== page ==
Colonel is a senior military officer rank below the brigadier and general officer ranks. However, in some small military forces, such as those of Monaco or the Vatican, colonel is the highest rank. It is also used in some police forces and paramilitary organizations.
Ciudad Juárez is the most populous city in the Mexican state of Chihuahua. The city is commonly referred to by locals as simply Juárez, and was known as Paso del Norte until 1888. Juárez is the seat of the municipality of Juárez with an estimated population of 1.5 million people. The city lies on the Rio Grande river, south of El Paso, Texas, United States. Together with the surrounding areas, the cities form El Paso–Juárez, the second largest binational metropolitan area on the Mexico–U.S. border, with a combined population of over 2.7 million people.
John Ellis Wool was an officer in the United States Army during three consecutive U.S. wars: the War of 1812, the Mexican–American War and the American Civil War. By the time of the Mexican-American War, he was widely considered one of the most capable officers in the army and a superb organizer.
Governor Trias had built up a force under the command of General Jose A. Heredia, consisting of 1200 cavalry (Gen. Garcia Conde: Vera Cruz Dragoons, Durango & Chihuahua Lancers), 1500 infantry (Chihuahua Activos), 119 artillerymen (10 field guns & 6 culverins) and 1000 rancheros. 154 They had constructed a redoubt near the Hacienda Sacramento where the El Paso road crosses the river, and at Hacienda el Torreon two miles to the west. :154:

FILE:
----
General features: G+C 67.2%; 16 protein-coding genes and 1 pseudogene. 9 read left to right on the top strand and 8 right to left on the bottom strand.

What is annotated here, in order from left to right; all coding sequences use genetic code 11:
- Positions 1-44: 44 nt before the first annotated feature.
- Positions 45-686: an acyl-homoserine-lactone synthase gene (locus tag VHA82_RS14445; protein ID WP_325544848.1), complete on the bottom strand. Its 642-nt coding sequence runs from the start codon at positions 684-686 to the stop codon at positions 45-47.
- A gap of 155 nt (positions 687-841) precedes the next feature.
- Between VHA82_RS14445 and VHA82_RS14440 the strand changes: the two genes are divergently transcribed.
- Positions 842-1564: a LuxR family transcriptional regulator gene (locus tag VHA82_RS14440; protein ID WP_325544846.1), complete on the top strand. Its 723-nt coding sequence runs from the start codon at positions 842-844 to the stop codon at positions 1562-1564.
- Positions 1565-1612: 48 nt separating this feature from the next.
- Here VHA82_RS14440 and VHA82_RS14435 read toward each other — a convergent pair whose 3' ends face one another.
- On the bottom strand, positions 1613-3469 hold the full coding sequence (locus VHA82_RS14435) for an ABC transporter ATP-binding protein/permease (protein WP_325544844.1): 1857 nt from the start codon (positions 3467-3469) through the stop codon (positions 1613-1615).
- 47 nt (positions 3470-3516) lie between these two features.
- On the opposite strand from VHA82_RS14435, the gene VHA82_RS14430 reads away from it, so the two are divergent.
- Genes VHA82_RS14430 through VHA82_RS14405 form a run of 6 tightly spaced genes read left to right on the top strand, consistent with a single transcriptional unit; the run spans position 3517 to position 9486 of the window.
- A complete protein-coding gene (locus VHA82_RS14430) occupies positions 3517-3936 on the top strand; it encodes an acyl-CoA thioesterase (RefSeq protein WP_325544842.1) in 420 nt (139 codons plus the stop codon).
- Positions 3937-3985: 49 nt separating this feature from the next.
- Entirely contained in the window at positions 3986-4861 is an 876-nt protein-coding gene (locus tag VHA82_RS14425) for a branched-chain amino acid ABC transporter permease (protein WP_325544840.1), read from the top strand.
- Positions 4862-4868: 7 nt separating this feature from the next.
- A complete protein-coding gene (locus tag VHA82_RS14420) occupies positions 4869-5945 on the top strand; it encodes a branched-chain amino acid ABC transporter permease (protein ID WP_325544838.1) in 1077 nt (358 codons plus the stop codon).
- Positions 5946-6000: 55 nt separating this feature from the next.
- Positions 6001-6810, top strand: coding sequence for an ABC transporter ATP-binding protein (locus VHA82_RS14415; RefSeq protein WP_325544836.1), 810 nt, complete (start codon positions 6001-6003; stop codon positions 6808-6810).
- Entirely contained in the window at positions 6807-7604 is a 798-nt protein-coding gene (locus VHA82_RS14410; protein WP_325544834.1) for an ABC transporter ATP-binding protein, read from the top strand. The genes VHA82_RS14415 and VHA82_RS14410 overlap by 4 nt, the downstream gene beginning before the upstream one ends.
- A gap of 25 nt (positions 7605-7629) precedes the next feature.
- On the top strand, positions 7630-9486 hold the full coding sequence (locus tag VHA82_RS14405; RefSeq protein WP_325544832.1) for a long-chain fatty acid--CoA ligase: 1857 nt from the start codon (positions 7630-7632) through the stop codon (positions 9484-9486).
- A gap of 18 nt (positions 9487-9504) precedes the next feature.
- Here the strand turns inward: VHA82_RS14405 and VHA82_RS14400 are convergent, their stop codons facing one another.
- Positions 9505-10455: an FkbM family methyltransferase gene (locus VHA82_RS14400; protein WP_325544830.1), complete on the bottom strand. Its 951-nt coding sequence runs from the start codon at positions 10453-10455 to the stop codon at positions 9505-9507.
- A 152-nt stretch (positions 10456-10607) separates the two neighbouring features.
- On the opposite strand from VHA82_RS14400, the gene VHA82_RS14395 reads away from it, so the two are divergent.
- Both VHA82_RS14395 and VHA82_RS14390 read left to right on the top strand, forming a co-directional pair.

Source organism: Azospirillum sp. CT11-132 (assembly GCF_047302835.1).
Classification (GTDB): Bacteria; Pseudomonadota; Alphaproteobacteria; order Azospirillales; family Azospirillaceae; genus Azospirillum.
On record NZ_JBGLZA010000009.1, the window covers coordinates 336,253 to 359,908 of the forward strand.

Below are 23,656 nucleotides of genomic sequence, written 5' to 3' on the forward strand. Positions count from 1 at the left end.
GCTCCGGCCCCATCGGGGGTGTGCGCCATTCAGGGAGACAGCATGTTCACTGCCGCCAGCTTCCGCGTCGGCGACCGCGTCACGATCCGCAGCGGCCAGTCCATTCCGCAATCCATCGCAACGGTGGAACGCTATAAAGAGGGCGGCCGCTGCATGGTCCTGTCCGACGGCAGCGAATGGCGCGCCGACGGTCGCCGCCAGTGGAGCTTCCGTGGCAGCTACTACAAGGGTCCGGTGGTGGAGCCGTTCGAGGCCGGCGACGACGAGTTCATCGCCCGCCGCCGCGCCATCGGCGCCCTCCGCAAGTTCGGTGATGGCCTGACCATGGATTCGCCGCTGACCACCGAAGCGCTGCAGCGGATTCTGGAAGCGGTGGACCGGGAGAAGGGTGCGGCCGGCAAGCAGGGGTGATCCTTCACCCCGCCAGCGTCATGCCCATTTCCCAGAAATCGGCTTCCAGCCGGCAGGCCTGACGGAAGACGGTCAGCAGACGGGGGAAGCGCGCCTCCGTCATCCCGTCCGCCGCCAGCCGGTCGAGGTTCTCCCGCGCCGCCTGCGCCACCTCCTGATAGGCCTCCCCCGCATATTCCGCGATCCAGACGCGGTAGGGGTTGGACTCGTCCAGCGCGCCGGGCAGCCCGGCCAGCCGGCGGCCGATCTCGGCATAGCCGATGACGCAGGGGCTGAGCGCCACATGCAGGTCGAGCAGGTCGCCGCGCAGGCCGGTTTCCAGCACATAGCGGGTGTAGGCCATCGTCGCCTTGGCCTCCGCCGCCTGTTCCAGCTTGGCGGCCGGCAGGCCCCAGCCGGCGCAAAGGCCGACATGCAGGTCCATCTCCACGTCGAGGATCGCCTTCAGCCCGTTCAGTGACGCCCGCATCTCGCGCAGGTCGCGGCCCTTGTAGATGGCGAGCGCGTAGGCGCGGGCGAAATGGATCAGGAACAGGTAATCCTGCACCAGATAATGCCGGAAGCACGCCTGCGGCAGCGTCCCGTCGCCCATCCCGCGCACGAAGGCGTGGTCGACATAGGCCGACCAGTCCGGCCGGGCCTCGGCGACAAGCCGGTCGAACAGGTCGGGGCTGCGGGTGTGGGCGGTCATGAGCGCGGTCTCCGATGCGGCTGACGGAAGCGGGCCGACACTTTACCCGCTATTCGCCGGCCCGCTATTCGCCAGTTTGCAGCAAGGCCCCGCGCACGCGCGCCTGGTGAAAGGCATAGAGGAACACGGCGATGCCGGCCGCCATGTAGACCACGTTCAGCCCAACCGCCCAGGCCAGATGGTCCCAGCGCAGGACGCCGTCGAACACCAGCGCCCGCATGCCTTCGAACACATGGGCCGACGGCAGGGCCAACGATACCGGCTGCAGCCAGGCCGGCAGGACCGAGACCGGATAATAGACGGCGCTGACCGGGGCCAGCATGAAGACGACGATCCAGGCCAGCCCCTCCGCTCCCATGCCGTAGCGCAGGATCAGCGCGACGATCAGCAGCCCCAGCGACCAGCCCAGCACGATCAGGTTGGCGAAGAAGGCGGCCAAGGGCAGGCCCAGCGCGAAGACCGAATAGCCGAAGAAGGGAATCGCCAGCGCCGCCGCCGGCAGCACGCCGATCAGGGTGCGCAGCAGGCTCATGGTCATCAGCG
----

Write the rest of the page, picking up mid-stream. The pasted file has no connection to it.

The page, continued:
A redoubt is a fort or fort system usually consisting of an enclosed defensive emplacement outside a larger fort, usually relying on earthworks, although some are constructed of stone or brick. It is meant to protect soldiers outside the main defensive line and can be a permanent structure or a hastily constructed temporary fortification. The word means "a place of retreat". Redoubts were a component of the military strategies of most European empires during the colonial era, especially in the outer works of Vauban-style fortresses made popular during the 17th century, although the concept of redoubts has existed since medieval times. A redoubt differs from a redan in that the redan is open in the rear, whereas the redoubt was considered an enclosed work.
A hacienda, in the colonies of the Spanish Empire, is an estate, similar in form to a Roman villa. Some haciendas were plantations, mines or factories. Many haciendas combined these activities. The word is derived from the Spanish word "hacer" or "haciendo", which means: to make or be making, respectively; and were largely business enterprises consisting of various money making ventures including raising farm animals and maintaining orchards.